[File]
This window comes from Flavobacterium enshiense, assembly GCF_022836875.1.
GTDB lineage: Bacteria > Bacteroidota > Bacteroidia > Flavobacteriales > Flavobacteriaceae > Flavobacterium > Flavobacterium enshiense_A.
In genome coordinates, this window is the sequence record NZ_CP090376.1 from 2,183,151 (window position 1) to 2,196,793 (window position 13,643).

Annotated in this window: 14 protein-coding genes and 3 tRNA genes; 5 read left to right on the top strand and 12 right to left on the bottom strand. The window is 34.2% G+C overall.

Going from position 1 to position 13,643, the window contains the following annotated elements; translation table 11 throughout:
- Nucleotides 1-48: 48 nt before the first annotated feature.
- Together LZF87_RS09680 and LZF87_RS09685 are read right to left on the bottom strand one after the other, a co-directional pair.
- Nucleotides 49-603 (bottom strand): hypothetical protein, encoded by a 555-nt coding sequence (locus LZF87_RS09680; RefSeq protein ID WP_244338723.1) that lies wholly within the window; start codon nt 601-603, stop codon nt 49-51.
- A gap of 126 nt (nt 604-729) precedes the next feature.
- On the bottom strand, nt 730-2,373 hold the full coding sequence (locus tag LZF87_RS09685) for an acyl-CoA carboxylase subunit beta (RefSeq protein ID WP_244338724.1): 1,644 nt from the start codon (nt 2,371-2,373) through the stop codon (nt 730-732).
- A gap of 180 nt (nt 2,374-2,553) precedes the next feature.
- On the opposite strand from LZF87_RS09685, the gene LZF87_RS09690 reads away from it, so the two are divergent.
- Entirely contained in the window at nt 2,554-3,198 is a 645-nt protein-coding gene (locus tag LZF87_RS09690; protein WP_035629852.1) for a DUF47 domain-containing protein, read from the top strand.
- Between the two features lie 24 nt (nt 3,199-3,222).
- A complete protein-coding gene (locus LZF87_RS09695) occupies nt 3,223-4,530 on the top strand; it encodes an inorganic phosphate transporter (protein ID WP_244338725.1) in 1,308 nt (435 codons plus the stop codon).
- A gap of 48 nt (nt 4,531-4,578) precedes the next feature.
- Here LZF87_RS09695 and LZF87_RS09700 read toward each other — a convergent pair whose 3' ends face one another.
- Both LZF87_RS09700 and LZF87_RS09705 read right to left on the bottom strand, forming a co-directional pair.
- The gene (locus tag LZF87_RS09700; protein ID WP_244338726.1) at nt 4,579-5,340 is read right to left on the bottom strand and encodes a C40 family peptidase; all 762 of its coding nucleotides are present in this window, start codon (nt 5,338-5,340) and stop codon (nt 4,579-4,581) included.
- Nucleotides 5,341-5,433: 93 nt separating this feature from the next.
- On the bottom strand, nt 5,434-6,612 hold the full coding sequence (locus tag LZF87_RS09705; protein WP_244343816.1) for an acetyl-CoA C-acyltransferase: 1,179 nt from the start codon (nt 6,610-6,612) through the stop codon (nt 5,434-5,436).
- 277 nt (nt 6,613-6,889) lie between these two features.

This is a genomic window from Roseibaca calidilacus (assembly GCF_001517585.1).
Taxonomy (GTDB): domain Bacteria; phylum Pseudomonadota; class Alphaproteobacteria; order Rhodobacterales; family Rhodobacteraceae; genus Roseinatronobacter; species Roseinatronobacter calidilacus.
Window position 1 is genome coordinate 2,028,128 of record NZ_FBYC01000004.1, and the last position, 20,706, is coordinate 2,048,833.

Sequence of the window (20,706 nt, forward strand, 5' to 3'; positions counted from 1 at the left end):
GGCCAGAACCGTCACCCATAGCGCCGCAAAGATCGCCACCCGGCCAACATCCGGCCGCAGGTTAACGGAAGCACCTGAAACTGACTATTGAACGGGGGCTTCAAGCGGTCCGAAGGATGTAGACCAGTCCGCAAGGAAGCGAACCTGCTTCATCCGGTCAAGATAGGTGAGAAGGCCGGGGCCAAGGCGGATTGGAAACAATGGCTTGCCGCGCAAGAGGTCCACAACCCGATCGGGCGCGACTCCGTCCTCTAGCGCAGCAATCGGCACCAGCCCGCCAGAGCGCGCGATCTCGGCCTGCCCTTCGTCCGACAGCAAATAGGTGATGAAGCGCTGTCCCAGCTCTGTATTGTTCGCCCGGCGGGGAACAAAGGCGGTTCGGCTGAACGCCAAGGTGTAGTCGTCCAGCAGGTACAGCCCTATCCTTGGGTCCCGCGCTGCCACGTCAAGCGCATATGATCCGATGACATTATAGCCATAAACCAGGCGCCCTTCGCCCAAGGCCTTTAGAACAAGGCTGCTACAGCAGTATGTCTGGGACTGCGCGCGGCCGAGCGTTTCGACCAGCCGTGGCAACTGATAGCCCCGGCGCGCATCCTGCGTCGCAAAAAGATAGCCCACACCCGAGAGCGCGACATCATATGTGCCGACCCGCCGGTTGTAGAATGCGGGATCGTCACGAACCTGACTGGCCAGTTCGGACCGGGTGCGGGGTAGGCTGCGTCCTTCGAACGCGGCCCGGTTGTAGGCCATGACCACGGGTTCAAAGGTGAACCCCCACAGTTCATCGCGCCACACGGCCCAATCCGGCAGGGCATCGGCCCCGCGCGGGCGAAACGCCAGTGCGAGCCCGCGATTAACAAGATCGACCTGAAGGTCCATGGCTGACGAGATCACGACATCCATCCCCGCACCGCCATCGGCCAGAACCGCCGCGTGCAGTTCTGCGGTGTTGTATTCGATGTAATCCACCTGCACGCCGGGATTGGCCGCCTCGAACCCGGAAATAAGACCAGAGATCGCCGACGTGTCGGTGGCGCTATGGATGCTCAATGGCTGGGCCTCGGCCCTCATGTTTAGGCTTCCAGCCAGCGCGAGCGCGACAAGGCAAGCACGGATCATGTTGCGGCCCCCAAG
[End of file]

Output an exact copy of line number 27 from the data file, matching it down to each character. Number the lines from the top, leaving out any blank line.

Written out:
GGCCAGAACCGTCACCCATAGCGCCGCAAAGATCGCCACCCGGCCAACATCCGGCCGCAGGTTAACGGAAGCACCTGAAACTGACTATTGAACGGGGGCTTCAAGCGGTCCGAAGGATGTAGACCAGTCCGCAAGGAAGCGAACCTGCTTCATCCGGTCAAGATAGGTGAGAAGGCCGGGGCCAAGGCGGATTGGAAACAATGGCTTGCCGCGCAAGAGGTCCACAACCCGATCGGGCGCGACTCCGTCCTCTAGCGCAGCAATCGGCACCAGCCCGCCAGAGCGCGCGATCTCGGCCTGCCCTTCGTCCGACAGCAAATAGGTGATGAAGCGCTGTCCCAGCTCTGTATTGTTCGCCCGGCGGGGAACAAAGGCGGTTCGGCTGAACGCCAAGGTGTAGTCGTCCAGCAGGTACAGCCCTATCCTTGGGTCCCGCGCTGCCACGTCAAGCGCATATGATCCGATGACATTATAGCCATAAACCAGGCGCCCTTCGCCCAAGGCCTTTAGAACAAGGCTGCTACAGCAGTATGTCTGGGACTGCGCGCGGCCGAGCGTTTCGACCAGCCGTGGCAACTGATAGCCCCGGCGCGCATCCTGCGTCGCAAAAAGATAGCCCACACCCGAGAGCGCGACATCATATGTGCCGACCCGCCGGTTGTAGAATGCGGGATCGTCACGAACCTGACTGGCCAGTTCGGACCGGGTGCGGGGTAGGCTGCGTCCTTCGAACGCGGCCCGGTTGTAGGCCATGACCACGGGTTCAAAGGTGAACCCCCACAGTTCATCGCGCCACACGGCCCAATCCGGCAGGGCATCGGCCCCGCGCGGGCGAAACGCCAGTGCGAGCCCGCGATTAACAAGATCGACCTGAAGGTCCATGGCTGACGAGATCACGACATCCATCCCCGCACCGCCATCGGCCAGAACCGCCGCGTGCAGTTCTGCGGTGTTGTATTCGATGTAATCCACCTGCACGCCGGGATTGGCCGCCTCGAACCCGGAAATAAGACCAGAGATCGCCGACGTGTCGGTGGCGCTATGGATGCTCAATGGCTGGGCCTCGGCCCTCATGTTTAGGCTTCCAGCCAGCGCGAGCGCGACAAGGCAAGCACGGATCATGTTGCGGCCCCCAAG